Disclosures from a former Twitter Inc executive turned whistleblower show that at least one Chinese agent is working at the company, Senator Chuck Grassley said in his opening remarks during a Senate hearing on Tuesday featuring testimony from the whistleblower.
Peiter "Mudge" Zatko, a famed hacker who served as Twitter's head of security until his firing last year, said during the hearing that some Twitter employees were concerned that the Chinese government would be able to collect data on the company's users.
He referenced a Reuters story on Tuesday that detailed internal clashes between some teams that wanted to maximize the ad revenue opportunity from Chinese advertisers and others who were concerned about doing business inside China amid rising geopolitical tensions.
"In a nutshell, if we were already in bed, it would be problematic if we lost that revenue stream," Zatko said.
"His disclosures also note that the FBI notified Twitter of at least one Chinese agent in the company," Grassley said in his opening statement.
Grassley noted that Twitter Chief Executive Parag Agrawal refused to appear at the hearing for fear it could jeopardize the company's litigation against Elon Musk, who is also the CEO of Tesla. Twitter and Musk head to trial next month over whether the $44 billion takeover deal should be completed.
Later on Tuesday, Twitter will also announce the results of a shareholder vote on Musk's takeover of the company. A majority of shareholders have already approved the deal, sources told Reuters.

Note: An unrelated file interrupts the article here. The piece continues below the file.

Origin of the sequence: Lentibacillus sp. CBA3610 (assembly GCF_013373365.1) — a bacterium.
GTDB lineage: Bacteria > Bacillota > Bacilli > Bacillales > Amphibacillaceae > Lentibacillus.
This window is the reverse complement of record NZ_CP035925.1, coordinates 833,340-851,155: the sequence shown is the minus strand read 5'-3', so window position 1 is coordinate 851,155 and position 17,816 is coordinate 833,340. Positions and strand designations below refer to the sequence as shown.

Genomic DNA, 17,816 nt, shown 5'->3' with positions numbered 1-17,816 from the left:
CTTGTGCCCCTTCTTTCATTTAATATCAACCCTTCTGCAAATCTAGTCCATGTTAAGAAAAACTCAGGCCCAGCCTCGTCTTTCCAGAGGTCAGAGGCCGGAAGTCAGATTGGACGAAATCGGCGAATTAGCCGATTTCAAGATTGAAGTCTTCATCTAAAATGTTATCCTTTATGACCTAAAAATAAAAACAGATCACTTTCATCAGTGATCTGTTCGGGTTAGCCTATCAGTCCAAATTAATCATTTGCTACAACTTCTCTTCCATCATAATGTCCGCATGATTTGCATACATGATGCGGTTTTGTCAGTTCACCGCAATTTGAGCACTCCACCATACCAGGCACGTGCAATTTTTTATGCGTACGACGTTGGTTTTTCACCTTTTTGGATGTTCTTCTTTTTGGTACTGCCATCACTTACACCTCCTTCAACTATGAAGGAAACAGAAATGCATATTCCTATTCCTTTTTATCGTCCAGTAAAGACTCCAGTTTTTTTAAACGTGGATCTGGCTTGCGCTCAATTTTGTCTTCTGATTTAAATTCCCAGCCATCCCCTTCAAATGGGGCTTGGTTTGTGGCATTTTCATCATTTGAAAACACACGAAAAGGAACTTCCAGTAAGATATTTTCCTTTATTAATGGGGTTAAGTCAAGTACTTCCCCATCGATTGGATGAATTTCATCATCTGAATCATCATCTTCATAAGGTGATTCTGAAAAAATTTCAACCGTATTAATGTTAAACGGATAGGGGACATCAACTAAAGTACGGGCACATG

The San Francisco-based company sued Musk for terminating the agreement, while the Tesla chief executive countersued, accusing Twitter of misrepresenting the number of false and spam accounts on its service.
A Delaware judge ruled last week that Musk may include Zatko's whistleblower claims in his case against Twitter, but denied his request to delay the trial.
The Senate Judiciary Committee is questioning Zatko over his claims that Twitter misled regulators about its compliance with a 2011 settlement with the Federal Trade Commission over improper handling of user data.
Since then, Twitter has made "little meaningful progress on basic security, integrity and privacy systems," Zatko's complaint filed with regulators in July said.
The committee, chaired by U.S. Senator Dick Durban, is also expected to press Zatko on his allegation that one or more of Twitter's employees worked on behalf of foreign governments.
Durbin, speaking to reporters on Monday, said Zatko's claims were "a matter of grave personal and privacy concern."
Twitter has said Zatko was fired for "ineffective leadership and poor performance," and that his allegations appeared designed to harm Twitter.
Zatko's whistleblower complaint appeared to contain over two pages of links to supporting documents, such as emails between Zatko and Twitter CEO Parag Agrawal and an assessment of misinformation and disinformation on Twitter. The number of documents was limited compared to Facebook whistleblower Frances Haugen, who released thousands of pages of internal material.
(Reporting by Sheila Dang in Dallas; additional reporting by Richard Cowan and David Shepardson in Washington; Editing by Cynthia Osterman, Nick Zieminski and Lisa Shumaker)